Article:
Sunday, November 20, 2016

November 6, 2016 Amazing How Time Flies

Magandang umaga, hapon, o gabi pamilya ko at mga kaibigan ko!

Kumusta kayo lahat?

Ayos lang ako, masaya palagi kasi ako ay nagmimisyon.

Anyway, sorry for the Tagalog. I'm just loving this crazy, broken language more and more everyday.  I have made leaps and bounds in this language, I can testify that the gift of tongues is real.  I've just had a good week working and learning. I don't really have any exciting news this week, but I can report that I'm happy and well.

This week I had exchanges with the elders in my district because my companion is the district leader.  Elder Anuat worked in Sinait while I stayed in Cabugao and worked with Elder Hair (Americano siya).  Elder Hair is from Houston, Texas and has been on the mission for almost a year now.  He's pretty great in Tagalog and we had a good time working together.  What I learned from our exchanges is how to better use Ang Aklat Ni Mormon in my language study. I'd been using it before, but I had been simply stopping at every word I didn't know and checking the English Scriptures to determine what the word really was.  This slowed my progress because it didn't help me understand how to use the word in the correct context.  In Tagalog, there are many, many different types of conjugations for verbs, and their context determines what type of conjugation is used.  Simply looking up the words I didn't know just caused me to learn the word, but take it out of context. Now, I read the whole verse in Tagalog, the verse in English, and then the verse in Tagalog again to learn how the word is used in context. It has seriously helped me understand how to construct much better sentences in my speaking and increased my vocabulary by an extremely large amount.  One member, extremely nice, actually told me that I was now fluent in Tagalog (Which is not true at all, I am EXTREMELY far from perfect) which really boosted my confidence in the language.

Spiritual Thought time:
 I read "The Continuous Atonement" this week, which is a phenomenal read that I highly recommend, and I gained a lot of insights on the atonement.  In one experience, the author shares about a missionary who began to feel guilty of past sins that he didn't fully confess for. The missionary had assumed that the sins were not necessary to confess, and had given half confessions.  The missionary was a hard-working, successful missionary, and his progress had brought him closer to Christ, also causing some guilt to eat into his mind as he became even more spiritual. He confessed them to his mission president and his mission president told him that, the sins should have been confessed, but they would not cause him to be sent home.  The missionary thanked the president for the relief he felt, but the memories of the past still haunted him.  The mission president then showed the missionary a polished marble egg.  He explained to the missionary that what made the marble beautiful were the dark veins of imperfection.  If the marble was spotless and perfectly white, it would look fake and cheap, but the veins of darkness were reminders of the metamorphic process the rock had been through and they were what caused the polished marble to be so beautiful.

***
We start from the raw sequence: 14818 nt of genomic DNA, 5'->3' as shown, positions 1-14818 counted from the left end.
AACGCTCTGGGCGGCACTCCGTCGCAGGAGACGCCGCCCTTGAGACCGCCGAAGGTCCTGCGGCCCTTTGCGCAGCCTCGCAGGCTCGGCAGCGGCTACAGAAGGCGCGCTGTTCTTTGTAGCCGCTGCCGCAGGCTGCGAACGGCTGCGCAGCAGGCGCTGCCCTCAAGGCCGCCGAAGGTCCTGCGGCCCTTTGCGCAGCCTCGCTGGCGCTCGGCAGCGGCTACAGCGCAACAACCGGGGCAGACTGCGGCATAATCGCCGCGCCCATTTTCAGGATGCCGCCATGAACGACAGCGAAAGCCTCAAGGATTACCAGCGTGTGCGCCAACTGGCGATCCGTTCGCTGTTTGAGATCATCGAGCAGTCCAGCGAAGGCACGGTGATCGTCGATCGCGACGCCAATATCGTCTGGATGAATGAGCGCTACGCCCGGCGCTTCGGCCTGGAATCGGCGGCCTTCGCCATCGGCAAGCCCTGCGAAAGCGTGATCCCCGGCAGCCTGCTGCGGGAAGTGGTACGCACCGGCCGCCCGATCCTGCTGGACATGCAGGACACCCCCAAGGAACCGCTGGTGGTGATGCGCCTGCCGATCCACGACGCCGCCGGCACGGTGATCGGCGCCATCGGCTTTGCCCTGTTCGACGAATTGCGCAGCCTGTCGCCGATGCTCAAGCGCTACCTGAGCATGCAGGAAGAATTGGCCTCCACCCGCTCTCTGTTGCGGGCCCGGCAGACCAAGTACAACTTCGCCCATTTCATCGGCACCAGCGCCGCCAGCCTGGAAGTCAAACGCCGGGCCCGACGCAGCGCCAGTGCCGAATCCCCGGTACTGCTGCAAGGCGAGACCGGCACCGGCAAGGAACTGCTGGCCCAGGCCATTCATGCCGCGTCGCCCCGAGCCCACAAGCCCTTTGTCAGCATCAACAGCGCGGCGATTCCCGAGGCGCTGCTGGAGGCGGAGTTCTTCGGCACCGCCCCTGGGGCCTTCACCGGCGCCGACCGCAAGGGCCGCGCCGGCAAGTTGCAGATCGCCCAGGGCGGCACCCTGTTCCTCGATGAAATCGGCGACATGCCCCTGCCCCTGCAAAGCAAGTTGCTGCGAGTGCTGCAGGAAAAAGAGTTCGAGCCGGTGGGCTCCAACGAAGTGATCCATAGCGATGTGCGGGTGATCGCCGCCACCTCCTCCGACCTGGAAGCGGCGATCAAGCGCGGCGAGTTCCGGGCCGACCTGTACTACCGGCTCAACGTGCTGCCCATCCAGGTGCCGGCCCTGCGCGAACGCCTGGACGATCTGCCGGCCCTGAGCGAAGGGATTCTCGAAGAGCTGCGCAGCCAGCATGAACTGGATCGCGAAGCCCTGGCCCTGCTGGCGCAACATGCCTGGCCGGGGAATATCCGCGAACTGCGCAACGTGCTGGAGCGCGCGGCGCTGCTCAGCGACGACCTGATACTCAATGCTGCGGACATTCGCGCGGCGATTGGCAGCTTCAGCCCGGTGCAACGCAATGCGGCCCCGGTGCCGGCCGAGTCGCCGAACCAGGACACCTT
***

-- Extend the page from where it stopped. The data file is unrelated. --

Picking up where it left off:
We are all like marble.  We've all made mistakes in the past and many times those mistakes haunt us in our memories.  We all bear veins of darkness.  However, as we apply the atonement in our life, our marble becomes polished and the marble shines and becomes beautiful.  The polishing process doesn't remove the dark veins, just as the Atonement specifically doesn't remove our memories of the sin, to do so would destroy the lesson we learned from our mistake.  Those lessons we learn from our mistakes are what truly help us become Christ like. Those veins of darkness are the evidence that we have made mistakes, but we've learned from them too.  They are evidence of the application of the Atonement we made in our life.  If we've truly applied the Atonement in our life, we will be able to face God and be perfect. Not perfect because we're spotless, but perfect because we've been polished.

Mahal ko kayo lahat. Mahal tayo ng Diyos.
-Elder Anderson

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